Issho Fujita gives another perspective on non-thinking saying, "When we refer to the qualities of...beyond thinking (hishiryo) ... we mean that sitting posture is [itself] beyond thinking and has no thought,... not that we ourselves are. We will never be beyond thinking ... as long as we live. What we can do is sit with the faith that zazen posture itself is Buddha, that zazen posture itself is beyond thinking." He said, "We tend to think that we are sitting zazen. This is not the case. The entire universe is sitting zazen."
Nonthinking is also the practice of shikantaza. I think the Encyclopedia of Eastern Philosophy and Religion defines shikantaza really well as 1) abiding in a state of brightly alert attention which is characterized by being free of thoughts, 2) directed to no object, and 3) attached to no particular content. Shikantaza is considered the purest form of zazen, and it reminds me of the passage in the Diamond Sutra that talks about cultivating "an unsupported thought." According to the Diamond Sutra, an unsupported thought is a thought, or a mind that is not supported by anything, anywhere, which means no objects of mind. It is not supported by sights, sounds, smells, tastes, touch, or any kind of mind-objects including ideas, mental images, memories, emotions, fantasies, dreams, and so on. So, the unsupported thought turns out to be no-thought or consciousness without thought-objects. In this state there is holistic awareness that may experience sounds, physical sensations, and so on, but these elements aren't perceived as something separate from ourselves.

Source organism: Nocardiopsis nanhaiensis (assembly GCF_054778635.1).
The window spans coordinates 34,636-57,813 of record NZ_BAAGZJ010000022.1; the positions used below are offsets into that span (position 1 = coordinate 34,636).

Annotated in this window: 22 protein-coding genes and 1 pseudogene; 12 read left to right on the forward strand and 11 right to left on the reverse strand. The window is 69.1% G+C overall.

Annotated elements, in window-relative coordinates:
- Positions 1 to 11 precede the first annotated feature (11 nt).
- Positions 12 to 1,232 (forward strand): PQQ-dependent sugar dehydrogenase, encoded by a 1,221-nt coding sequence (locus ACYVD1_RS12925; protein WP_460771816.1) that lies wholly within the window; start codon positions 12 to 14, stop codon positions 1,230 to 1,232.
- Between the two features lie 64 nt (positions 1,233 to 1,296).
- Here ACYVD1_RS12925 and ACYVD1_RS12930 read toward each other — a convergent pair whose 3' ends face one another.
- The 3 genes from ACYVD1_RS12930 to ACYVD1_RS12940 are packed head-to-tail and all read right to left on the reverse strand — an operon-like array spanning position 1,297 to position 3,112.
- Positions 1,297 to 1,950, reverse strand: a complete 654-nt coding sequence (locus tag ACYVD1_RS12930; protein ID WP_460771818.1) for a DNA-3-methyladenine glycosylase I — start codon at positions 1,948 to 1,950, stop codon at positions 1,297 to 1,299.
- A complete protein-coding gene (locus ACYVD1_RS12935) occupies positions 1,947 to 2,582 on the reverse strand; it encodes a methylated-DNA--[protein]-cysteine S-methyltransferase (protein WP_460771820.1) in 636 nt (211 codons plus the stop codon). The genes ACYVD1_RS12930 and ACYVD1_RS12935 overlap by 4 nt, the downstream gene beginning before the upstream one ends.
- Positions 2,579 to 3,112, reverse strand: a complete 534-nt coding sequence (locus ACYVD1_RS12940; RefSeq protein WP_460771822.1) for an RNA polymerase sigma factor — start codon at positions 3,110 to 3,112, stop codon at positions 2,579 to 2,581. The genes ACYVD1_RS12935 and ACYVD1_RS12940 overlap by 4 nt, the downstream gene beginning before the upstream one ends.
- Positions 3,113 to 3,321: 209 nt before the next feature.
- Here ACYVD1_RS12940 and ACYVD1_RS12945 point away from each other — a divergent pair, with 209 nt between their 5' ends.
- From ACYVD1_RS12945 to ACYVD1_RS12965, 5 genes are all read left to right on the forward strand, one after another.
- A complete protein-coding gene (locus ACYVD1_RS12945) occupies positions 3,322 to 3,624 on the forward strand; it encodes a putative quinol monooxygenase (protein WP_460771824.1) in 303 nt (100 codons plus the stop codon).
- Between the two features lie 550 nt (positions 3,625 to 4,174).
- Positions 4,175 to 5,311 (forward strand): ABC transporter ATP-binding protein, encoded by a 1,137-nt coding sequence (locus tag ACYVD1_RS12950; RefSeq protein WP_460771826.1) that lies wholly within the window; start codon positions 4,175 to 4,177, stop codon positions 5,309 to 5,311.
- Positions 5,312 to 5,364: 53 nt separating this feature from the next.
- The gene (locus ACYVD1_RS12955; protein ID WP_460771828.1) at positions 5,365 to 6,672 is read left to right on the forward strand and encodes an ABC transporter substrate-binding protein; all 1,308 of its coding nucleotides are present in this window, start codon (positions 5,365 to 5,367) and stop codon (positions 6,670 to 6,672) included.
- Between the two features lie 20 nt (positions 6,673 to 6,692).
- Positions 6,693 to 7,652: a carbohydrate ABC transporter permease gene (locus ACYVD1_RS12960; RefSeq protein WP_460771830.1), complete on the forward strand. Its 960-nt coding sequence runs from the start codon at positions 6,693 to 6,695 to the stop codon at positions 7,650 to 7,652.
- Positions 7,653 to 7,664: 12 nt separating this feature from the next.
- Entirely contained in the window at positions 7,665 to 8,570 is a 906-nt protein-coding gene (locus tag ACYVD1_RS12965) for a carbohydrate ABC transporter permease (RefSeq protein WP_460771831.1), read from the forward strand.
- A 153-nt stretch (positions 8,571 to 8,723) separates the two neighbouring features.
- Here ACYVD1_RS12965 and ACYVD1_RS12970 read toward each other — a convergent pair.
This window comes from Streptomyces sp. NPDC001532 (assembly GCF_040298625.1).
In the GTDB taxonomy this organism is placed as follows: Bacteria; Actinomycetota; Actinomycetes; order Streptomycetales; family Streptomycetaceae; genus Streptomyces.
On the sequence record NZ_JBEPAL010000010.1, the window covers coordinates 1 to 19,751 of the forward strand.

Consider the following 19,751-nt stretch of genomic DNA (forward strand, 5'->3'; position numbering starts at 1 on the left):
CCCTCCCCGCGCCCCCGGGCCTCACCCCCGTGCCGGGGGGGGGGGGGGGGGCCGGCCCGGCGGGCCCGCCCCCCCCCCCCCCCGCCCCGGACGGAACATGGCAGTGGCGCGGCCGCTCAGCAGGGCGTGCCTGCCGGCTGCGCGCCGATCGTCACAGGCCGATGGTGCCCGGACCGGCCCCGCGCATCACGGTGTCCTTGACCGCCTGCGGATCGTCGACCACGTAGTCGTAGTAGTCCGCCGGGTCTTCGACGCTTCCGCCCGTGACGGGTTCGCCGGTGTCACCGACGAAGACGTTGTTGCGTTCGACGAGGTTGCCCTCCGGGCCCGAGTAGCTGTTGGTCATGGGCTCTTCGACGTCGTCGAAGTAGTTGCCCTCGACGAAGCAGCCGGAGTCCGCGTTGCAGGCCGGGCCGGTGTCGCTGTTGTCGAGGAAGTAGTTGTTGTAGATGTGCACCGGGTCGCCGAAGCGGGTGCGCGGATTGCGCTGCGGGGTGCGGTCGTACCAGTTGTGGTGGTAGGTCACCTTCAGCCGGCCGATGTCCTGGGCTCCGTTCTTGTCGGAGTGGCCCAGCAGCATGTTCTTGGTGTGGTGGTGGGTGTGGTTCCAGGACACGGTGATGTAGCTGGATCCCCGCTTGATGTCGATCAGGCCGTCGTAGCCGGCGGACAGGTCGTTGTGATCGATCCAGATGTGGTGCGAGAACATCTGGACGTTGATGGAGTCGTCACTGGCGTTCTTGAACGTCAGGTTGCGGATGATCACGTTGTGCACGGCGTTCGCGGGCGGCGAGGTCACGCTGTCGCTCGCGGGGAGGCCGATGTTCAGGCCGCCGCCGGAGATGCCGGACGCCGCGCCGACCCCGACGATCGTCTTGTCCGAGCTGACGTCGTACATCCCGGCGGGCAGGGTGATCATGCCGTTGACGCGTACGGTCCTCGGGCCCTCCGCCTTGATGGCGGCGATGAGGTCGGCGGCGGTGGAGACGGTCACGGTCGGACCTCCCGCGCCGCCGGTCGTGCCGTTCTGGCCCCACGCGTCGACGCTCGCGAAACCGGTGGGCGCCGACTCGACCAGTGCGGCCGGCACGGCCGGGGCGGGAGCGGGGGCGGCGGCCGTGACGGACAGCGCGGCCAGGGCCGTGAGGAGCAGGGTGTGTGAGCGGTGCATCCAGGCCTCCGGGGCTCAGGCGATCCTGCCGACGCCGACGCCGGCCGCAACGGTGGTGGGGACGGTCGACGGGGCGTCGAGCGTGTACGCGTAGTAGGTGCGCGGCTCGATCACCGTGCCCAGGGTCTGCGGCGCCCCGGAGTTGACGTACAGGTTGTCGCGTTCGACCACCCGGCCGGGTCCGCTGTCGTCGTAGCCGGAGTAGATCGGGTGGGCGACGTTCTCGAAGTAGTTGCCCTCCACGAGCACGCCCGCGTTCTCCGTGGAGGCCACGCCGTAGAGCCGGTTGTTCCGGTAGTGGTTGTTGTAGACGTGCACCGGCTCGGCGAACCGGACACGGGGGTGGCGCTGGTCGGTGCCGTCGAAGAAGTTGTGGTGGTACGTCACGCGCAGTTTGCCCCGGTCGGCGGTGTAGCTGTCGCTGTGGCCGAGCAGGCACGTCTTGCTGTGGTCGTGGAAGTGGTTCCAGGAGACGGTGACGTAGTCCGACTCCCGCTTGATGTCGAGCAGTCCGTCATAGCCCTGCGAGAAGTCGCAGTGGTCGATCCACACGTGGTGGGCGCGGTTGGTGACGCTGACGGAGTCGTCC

In the small book Soto Zen, Shohaku Okumura compared non-thinking to a car engine that's idling in neutral. Even though the engine is fired up and working, the gears aren't engaged so the car doesn't move. He said when we think non-thinking, "We cannot say that there is no thinking. And we cannot say that we are thinking....Thoughts are simply idling." In zazen, the mind is alive and able to function but we try not to actively, intentionally, produce thoughts or create a train of thought. When thoughts arise, if the mind is bright and alert, it is much easier to let them flow through without grabbing onto and developing them. So, the thoughts can flow by like a quiet stream, without sticking to anything. Okumura Roshi said, "...by keeping an upright posture, without either rejecting or chasing after anything, we aren't controlled by delusive thoughts."